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The glory of St. Albans

In the year 1902, the University of Virginia completed construction of its brand new baseball field. On March 25 of that year, U.Va. students, faculty, baseball players, and many fans witnessed what many would consider a miracle on their spic and span, well engineered baseball field. I can imagine they very carefully chose their foe for the first game on the new diamond. In my mind’s eye, I can see someone saying, “Now, we want to be sure that we don’t suffer the embarrassment of losing the first game on our beautiful field, so it is imperative that we pick the weakest team possible.”
“Alright,” someone suggested, “why not invite St. Albans; they’ll be glad to get the opportunity to play ball on a real baseball field.”
So, St. Albans was invited, and accepted. That little team probably was excited about their opportunity, and as they rode up the road to Charlottesville, they very likely prayed that it would not rain and spoil their chance. They felt sure they would win, because they brought along something that they called, “the St. Albans spirit.”
St. Albans was a preparatory school for boys, with an enrollment of 66, whose president was Professor George Miles, an educator and sports lover. The school was located on the Pulaski side of the bridge over New River, opposite the City of Radford, and later became St. Albans Psychiatric Hospital.
On that afternoon in March, little St. Albans pulled an upset, the likes of which has never been equaled in College baseball. When the game was over the crimson-clad little prep school walked away with a 14-3 victory over the University of Virginia.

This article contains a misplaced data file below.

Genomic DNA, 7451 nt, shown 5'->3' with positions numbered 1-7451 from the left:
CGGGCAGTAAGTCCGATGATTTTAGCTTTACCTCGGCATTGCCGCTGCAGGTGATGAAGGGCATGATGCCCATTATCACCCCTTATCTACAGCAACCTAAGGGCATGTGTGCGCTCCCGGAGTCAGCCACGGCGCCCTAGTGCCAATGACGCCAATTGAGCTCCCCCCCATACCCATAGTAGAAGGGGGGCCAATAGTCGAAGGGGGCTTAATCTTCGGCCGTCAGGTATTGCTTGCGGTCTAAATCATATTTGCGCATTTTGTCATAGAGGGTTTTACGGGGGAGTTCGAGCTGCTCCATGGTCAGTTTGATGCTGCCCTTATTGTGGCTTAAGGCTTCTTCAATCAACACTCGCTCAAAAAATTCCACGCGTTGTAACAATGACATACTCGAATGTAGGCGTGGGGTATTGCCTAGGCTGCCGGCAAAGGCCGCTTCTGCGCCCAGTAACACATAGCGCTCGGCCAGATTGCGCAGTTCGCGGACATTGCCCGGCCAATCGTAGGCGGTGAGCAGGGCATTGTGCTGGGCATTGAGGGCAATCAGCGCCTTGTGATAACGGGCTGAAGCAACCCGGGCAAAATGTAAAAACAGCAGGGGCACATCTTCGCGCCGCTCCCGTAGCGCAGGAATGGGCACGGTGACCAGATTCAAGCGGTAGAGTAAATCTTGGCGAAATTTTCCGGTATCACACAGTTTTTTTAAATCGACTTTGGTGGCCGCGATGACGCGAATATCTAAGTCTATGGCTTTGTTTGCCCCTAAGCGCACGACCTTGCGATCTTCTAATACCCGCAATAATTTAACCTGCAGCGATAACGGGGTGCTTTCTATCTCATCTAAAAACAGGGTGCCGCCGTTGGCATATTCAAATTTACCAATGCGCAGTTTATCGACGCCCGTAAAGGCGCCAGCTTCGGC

Following is a report of the game published in the Charlottesville newspaper.
“St. Albans 14, Virginia 3. SPECIAL to the Progress.
Today in the first game on its new athletic field, Virginia’s husky baseball players were defeated by St. Albans, a prep school. The varsity was outplayed and out batted at every stage of the game, and Albans was ahead from the start.. In the seventh inning Peete was knocked out of the box, and Captain Carter took his place., allowing Albans only one more run to add to their 13 already made off Peete. Trytton, St. Albans pitcher, kept the home players guessing, allowing them only four hits.
Albans, by bunching hits and taking advantage of Virginia’s costly errors, made runs in the first, fifth, and seventh innings.
St. Albans won their next game over Roanoke College by a score of 10-0, then beat the agricultural college that became V.P.I. by the same score that they had Virginia. The same season, they defeated Richmond and William and Mary, and before the end of the season they beat Emory and Henry, then beat King college of Bristol 40-0. That year St. Albans declared themselves champions of southern college baseball.
An interesting side bar. One night soon after Albans stunning victory over Virginia, a fan of the team was riding across the bridge toward the school in a horsedrawn carriage. The horse balked, and the carriage stopped. The passenger had the driver get out and strike a match to see if he could learn why the horse had balked. When he did, he found marked on the bridge in red paint, St. Albans 14, Virginia 3. Getting back in the carriage, he remarked, “That score is enough to scare anyone to death, even a horse.”

Lloyd Mathews is a retired land surveyor and a historian who lives in Pulaski.